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Home / Science / Astronomers looked back 9 billion years and took pictures of galaxies that are endangered

Astronomers looked back 9 billion years and took pictures of galaxies that are endangered



Stunning images show that an endangered galaxy emits 10,000 solar-valued gas annually after a huge collision every year-weakening its ability to form stars

  • Researchers observed 4.5 billion-year-old galaxies in the universe
  • The exhausted gas may be the result of an earlier merger with another galaxy
  • This gas leak effectively caused the galaxy to stop producing new stars

A sensational image of an endangered galaxy-due to a huge collision that emits 10,000 solar-valued gas every year-has been captured by an international team of astronomers.

New research led by Durham University looks back over the past 9 billion years to find evidence that galaxy mergers in the early universe could prevent star formation.

These mergers force gas to leak out of the galaxy and weaken its ability to form new stars, effectively marking the end of its life as an active body.

The research team found that the two galaxies converge and a large amount of star-forming gas is ejected into the interstellar medium.

The researchers say that this event and the formation of a large number of stars called ID2299 in the nuclear region of the newly merged galaxy will eventually cause a single merge to lose the fuel needed to form a new star.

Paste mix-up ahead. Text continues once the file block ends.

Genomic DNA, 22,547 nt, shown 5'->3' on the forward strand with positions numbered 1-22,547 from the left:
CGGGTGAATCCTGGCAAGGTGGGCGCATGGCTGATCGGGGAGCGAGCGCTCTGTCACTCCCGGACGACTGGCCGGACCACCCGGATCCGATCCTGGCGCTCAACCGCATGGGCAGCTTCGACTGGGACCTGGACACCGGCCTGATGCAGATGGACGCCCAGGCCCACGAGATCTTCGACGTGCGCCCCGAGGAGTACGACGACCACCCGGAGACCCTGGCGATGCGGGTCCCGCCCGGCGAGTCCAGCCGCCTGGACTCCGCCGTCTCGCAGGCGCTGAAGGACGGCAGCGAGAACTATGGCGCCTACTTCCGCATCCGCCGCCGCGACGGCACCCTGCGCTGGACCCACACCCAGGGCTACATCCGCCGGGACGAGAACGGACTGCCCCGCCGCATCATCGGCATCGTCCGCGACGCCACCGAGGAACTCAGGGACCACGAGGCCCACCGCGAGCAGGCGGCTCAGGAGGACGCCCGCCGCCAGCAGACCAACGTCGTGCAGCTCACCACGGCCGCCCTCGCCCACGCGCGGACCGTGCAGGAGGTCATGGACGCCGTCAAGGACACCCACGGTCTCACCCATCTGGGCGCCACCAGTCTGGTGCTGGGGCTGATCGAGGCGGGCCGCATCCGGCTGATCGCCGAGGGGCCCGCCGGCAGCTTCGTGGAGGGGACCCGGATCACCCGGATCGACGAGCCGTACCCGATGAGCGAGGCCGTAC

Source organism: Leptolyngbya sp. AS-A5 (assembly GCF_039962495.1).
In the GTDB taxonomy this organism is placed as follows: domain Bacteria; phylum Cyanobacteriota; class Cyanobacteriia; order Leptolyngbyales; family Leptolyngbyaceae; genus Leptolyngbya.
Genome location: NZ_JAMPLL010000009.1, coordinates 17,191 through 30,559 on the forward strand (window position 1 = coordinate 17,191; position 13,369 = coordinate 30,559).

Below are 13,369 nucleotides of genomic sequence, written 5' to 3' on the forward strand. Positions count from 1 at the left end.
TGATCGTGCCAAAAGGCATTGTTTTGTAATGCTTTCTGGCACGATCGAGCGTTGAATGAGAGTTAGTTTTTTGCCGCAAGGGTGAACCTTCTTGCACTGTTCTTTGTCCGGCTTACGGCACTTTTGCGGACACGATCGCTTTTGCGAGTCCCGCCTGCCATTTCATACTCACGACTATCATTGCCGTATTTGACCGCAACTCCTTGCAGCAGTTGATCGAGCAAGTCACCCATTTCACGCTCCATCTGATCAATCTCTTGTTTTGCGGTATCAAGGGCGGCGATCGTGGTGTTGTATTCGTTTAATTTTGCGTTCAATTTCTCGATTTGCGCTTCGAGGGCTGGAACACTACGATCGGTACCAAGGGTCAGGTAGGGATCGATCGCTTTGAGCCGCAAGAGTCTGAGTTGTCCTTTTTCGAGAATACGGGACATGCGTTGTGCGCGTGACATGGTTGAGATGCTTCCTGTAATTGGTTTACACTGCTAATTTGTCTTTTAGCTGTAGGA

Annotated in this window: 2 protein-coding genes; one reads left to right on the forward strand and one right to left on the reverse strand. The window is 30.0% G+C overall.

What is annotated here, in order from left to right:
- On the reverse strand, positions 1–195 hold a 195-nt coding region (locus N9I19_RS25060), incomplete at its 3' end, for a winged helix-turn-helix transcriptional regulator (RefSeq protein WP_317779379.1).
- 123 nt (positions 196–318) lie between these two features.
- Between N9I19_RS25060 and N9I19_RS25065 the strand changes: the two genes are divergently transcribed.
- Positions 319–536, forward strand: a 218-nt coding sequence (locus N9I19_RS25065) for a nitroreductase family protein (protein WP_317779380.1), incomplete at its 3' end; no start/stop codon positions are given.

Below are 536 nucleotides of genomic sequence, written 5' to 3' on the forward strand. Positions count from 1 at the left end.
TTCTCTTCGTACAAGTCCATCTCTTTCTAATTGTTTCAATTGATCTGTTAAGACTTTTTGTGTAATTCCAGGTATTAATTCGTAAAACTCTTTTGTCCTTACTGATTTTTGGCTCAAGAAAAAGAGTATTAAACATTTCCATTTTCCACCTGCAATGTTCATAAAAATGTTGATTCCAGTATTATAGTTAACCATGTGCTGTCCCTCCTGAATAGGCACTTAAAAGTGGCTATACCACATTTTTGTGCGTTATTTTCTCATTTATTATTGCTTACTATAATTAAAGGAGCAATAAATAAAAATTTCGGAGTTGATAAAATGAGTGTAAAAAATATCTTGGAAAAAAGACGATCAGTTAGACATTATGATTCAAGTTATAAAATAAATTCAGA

This will stop star formation for hundreds of millions of years, effectively preventing the development of the Milky Way.

The artist’s impression of ID2299 shows galaxies, the products of galaxy collisions, and some of the gas

The artist’s impression of ID2299 shows that the galaxy is the product of the Milky Way collision, and the merged gas is ejected from the “tidal tail”

Because it takes a long time to get from ID2299 to the Earth, researchers can see the Milky Way because it appeared as early as 9 billion years ago when it merged.

At that time, the universe was only 4.5 billion years old and was in the most active “young” stage of mankind.

Researchers used the Atacama Large Millimeter Wave Array (ALMA) telescope at the European Southern Observatory in southern Chile to spray approximately half of its total gas storage into the Milky Way at a rate equivalent to 10,000-Suns of natural gas per year.

Dr. Anna Grazia Puglisi, the lead author of Durham University’s Trans-Ganges Center for Astronomy, said: “We don’t yet know what exactly is the process of closing star formation in large galaxies.

“Feedback from star formation or active black holes driving wind is believed to be the main reason for driving out gas and inhibiting growth.

“Our research provides evidence that, due to the merger of two gas-rich galaxies, the gas ejected from ID2299 is likely to have gone through tidal jets.

‘So the gravitational interaction between the two galaxies can provide enough angular momentum to kick some gas out of the galaxy.